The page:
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An Oral History of the Bay Pigs: Historical Significance, Outcome Explained (2001)

Triay’s historical works primarily explore the Cuban exile experience. He especially makes use of personal testimonies from exiles and presents his works using a combination of traditional historical narrative and oral history. Said Triay, “I want to be one of my people who writes our history. After his second book, a Miami Herald article stated, “The book established Triay as a significant researcher of Cuban exile history.”

Triay’s first book, Fleeing Castro: Operation Pedro Pan and the Cuban Children’s Program, was the first book length work published about the exodus of more than 14,000 unaccompanied Cuban children from Communist Cuba and the federally-sponsored program that provided them care in the United States.[5] Operation Pedro Pan was the largest movement of unaccompanied refugee children in the history of the Western Hemisphere.[6] On the question of whether or not the programs were morally justified (in light of the trauma of family separation), Triay emphatically believes that, given the rise of a totalitarian Communist state in Cuba, the parents of the Operation Pedro Pan children were validated in sending their offspring out of the country and to the United States. He said, “Anything that parents feared happened. They were dead on. They were almost prophetic.[7]” He also stated, “They sent their kids into the hands of U.S. agencies and the Catholic Church rather than let Fidel Castro raise them.[8]”

Three years later, Triay published Bay of Pigs: An Oral History of Brigade 2506, a historical account of the Bay of Pigs invasion through the eyes of the men in the U.S.-sponsored liberation army.[9] Triay was awarded the Florida Historical Society’s Samuel Proctor Oral History Prize in 2001 for Bay of Pigs.[10] The work was subsequently picked up by Random House for release in Spanish translation, releasing it in 2003 under the title, La Patria Nos Espera.[11] Triay, who knew several Brigade veterans during his upbringing, said of his motives for writing the book, “I felt there was a tremendous distortion in the works others did about the Cuban-American experience, and my goal as a historian has been to be honest about what happened and clarify some of those distortions. Some of what you read made the exiles look like a bunch of blind, maniacal, machete-wielding anti-Communist, anti-Castro fanatics. But it wasn’t like that. They were fighting for democracy. They were very idealistic and wanted a revolution in Cuba but felt they had been betrayed by Castro.[12]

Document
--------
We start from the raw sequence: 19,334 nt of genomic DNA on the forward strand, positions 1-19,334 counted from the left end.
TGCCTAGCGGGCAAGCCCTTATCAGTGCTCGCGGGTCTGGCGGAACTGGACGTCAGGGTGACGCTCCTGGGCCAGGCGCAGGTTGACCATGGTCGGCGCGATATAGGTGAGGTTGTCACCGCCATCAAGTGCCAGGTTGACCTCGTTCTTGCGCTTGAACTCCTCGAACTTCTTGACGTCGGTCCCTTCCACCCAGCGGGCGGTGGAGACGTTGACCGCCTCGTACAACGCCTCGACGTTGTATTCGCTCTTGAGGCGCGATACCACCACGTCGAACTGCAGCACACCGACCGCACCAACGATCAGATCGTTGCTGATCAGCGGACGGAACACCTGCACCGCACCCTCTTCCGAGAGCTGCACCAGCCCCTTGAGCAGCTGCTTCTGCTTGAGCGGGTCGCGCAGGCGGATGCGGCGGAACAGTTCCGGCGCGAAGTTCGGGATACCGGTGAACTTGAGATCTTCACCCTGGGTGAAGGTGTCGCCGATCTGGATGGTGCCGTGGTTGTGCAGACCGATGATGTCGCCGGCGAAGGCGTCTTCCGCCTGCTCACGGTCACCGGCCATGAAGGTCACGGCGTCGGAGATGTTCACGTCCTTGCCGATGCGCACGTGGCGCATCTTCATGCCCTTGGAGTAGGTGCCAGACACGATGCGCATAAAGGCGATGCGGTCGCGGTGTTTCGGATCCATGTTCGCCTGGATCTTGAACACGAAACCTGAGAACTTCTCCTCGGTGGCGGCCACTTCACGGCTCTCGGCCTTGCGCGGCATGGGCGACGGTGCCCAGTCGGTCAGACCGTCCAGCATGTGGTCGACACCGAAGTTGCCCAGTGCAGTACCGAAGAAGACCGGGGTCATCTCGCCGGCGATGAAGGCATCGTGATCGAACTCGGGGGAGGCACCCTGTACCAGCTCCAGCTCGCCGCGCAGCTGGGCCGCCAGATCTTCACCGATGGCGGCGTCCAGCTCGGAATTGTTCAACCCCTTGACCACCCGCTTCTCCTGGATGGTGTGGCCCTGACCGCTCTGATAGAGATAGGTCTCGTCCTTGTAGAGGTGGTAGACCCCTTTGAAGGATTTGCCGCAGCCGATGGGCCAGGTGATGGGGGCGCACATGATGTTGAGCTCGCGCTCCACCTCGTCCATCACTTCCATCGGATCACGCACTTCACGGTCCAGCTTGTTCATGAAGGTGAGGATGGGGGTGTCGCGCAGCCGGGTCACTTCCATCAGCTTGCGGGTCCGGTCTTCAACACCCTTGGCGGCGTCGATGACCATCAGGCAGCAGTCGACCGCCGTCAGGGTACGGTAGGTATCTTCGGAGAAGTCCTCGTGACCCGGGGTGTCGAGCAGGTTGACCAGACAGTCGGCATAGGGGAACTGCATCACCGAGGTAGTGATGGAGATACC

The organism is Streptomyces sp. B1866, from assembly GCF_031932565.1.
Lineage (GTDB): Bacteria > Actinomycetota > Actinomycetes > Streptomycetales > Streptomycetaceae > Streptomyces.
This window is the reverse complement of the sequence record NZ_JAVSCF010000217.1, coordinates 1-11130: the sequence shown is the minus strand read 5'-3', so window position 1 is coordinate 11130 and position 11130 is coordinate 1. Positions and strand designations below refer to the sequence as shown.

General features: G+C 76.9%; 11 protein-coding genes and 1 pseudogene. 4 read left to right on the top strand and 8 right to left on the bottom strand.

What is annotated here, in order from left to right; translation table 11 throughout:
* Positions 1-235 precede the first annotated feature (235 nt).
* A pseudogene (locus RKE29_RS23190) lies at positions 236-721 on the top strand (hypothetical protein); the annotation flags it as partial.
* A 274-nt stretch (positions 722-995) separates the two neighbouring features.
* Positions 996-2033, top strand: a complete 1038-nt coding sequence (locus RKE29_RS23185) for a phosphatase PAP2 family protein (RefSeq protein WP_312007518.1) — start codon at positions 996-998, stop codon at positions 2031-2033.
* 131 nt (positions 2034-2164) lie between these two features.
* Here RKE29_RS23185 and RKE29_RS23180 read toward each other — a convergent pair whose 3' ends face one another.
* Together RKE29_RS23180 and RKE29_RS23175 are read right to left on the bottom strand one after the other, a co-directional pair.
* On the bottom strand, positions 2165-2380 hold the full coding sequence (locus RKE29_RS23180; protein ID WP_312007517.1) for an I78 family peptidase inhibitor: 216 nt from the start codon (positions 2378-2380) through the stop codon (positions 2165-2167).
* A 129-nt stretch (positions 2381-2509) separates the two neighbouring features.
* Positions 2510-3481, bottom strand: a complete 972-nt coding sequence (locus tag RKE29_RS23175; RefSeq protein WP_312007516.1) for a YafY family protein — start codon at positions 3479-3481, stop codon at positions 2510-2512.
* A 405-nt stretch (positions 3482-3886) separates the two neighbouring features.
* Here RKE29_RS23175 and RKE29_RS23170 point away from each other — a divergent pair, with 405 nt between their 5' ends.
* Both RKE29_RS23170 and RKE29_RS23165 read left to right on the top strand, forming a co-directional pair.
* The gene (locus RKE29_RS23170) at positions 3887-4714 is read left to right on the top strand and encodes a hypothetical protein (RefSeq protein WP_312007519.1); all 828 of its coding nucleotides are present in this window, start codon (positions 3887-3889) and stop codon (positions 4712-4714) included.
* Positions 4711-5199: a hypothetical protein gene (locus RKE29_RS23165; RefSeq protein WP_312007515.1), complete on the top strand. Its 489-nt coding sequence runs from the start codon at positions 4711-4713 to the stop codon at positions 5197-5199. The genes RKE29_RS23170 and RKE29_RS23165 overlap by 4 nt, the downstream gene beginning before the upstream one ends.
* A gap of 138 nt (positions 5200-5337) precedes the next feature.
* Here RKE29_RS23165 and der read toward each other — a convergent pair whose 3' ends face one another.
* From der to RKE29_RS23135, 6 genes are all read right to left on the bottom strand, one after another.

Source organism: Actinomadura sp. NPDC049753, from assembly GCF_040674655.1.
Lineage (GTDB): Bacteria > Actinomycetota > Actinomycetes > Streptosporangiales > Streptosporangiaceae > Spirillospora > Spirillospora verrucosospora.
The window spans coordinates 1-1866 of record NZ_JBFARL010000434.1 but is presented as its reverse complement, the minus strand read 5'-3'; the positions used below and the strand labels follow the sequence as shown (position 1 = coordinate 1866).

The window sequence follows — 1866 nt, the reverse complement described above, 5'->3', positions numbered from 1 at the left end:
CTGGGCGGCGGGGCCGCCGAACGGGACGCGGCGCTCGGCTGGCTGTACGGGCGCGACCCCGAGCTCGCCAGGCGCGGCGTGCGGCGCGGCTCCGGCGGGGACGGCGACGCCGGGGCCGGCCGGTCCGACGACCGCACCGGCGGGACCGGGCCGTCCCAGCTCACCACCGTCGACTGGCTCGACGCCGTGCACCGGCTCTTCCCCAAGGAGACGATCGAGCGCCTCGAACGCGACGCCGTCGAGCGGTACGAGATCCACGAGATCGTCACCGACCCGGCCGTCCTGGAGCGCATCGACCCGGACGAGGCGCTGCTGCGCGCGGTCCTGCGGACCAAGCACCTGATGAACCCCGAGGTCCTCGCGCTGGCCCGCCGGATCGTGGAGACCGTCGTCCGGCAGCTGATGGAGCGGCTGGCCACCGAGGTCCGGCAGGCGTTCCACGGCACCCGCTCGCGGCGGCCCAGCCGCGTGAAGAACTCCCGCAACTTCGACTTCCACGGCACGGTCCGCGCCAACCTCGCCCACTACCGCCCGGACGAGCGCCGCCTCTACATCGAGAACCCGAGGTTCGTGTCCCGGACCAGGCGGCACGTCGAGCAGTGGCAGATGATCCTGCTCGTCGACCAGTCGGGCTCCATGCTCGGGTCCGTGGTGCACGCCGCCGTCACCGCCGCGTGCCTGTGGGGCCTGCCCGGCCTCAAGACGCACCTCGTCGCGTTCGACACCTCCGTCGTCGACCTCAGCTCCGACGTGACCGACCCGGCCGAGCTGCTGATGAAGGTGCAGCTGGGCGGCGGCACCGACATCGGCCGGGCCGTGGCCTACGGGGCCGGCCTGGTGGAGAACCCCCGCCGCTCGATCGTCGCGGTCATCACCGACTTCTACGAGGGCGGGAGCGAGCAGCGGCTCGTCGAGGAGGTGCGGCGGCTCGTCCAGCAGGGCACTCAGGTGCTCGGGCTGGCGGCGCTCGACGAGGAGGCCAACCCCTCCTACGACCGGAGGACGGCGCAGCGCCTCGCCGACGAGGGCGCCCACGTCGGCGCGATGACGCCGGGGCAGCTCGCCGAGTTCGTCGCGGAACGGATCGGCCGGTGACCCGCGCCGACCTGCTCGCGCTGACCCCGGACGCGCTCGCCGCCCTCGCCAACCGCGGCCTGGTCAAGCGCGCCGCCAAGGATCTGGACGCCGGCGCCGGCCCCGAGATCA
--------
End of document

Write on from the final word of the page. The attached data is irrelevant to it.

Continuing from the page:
In 2005, Triay teamed up with Teo Babún and co-authored Cuban Revolution: Years of Promise, a photographic history of the Cuban Revolution. The images in the book were from a collection belonging to Babún’s late father, whose company photographer was given special access to Castro’s mountain based guerrilla camp. The Arizona Journal of Hispanic Cultural Studies called it, “an exceptionally significant contribution to Cuban history through the power of photography.[13]”

According to Triay’s author website, he is preparing to release a fictional series entitled, The Unbroken Circle. Volume I, The Struggle Begins, is expected to be available in 2013.